Roughly 11,000 known species of grasshopper exist and are widely distributed across the globe. Most reach around 2 inches in length, but some species can grow to be up to 5 inches long. Adults have heads, thoraxes, abdomens, six legs, two pairs of wings and two antennae. Their antennae are long and are used to sense the world around them. All species undergo a simple incomplete metamorphosis in three stages: egg, nymph and adult.
Before the next generation of grasshoppers can start its life cycle, mating must occur. As adult grasshoppers have short lifespans, they must quickly attract mates so they can reproduce as many times as possible. Males and females engage in direct sexual reproduction to fertilize the females' eggs. Males must deposit a sperm packet -- known as a spermatophore -- into the females. This travels to the females' eggs through minuscule canals called micropyles before fertilizing them, ready to be laid.
The first phase of development for any grasshopper is the egg stage. Females lay their eggs in late summer or early fall, after mating has occurred. They generally lay egg pods containing between 15 and 150 eggs -- but may lay up to 25 of these during their short lives. Females bury these egg pods under the ground to keep them safe from predators. These eggs lay dormant in the soil until hatching in late spring the following year.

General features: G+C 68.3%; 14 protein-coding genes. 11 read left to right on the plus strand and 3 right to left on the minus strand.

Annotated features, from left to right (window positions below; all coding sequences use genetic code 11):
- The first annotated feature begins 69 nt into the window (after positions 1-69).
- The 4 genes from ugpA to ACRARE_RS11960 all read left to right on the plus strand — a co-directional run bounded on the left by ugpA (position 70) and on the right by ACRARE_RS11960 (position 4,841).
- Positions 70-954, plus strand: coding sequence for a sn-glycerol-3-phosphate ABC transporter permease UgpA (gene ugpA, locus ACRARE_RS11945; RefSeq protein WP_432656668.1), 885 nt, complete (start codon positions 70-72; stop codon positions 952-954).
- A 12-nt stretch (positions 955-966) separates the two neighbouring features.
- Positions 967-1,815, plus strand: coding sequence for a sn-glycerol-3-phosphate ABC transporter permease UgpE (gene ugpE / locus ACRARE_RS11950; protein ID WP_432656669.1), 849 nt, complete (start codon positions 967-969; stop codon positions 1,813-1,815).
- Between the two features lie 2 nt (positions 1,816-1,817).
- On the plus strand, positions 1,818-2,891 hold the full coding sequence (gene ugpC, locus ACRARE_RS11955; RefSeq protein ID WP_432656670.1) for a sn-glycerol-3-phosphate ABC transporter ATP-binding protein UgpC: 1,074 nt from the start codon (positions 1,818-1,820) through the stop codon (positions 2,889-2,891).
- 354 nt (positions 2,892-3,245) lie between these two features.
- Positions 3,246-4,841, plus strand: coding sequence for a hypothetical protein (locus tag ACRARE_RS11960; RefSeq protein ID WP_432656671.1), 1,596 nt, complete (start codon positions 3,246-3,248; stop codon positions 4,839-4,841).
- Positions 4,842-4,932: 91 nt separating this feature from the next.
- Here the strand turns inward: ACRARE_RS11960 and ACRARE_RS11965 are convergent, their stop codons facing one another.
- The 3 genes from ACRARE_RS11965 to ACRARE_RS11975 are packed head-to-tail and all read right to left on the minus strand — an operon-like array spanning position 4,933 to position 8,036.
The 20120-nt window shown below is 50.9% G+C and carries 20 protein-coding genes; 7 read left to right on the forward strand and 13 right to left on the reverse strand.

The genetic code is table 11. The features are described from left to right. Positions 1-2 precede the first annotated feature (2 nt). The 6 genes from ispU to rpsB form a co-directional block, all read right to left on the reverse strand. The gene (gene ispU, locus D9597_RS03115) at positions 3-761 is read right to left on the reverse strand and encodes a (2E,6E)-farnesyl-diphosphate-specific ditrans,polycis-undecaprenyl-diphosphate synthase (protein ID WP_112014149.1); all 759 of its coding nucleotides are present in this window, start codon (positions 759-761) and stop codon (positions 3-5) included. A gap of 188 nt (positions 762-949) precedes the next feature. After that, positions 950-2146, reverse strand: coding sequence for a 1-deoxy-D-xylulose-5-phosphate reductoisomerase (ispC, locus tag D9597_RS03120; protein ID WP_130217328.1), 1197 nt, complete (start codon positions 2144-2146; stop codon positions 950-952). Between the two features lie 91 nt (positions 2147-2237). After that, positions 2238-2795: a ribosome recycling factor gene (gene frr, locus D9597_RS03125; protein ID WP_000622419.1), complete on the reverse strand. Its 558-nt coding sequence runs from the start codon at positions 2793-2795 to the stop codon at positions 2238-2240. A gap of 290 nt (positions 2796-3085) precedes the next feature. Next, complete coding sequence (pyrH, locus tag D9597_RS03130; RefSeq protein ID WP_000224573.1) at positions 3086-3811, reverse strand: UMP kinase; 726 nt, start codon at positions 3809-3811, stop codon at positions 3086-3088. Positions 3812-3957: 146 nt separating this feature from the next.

Once the grasshoppers hatch from their eggs in springtime, they're in their nymph stage. Nymphs are much like fully formed adult grasshoppers, except they're smaller and have no wings or reproductive organs. Providing there's plenty of food around, they grow quickly. However, since they have exoskeletons it's hard for them to get larger, as they don't have skin that stretches, like many animals do. They must shed these exoskeletons five times before they reach their adult size.
By the time summer comes around, grasshoppers will have reached their full adult size. They will only live until fall, when the colder weather kills them off. Of course, they may live for less time if one of their many predators -- including reptiles, insects, small mammals, birds and even humans -- gets them first. Their main prerogative in this time is to mate as much as possible, to produce the next generation. Males are able to "sing" by rubbing together modified parts of their forewings. They use this song to attract females and begin the mating process.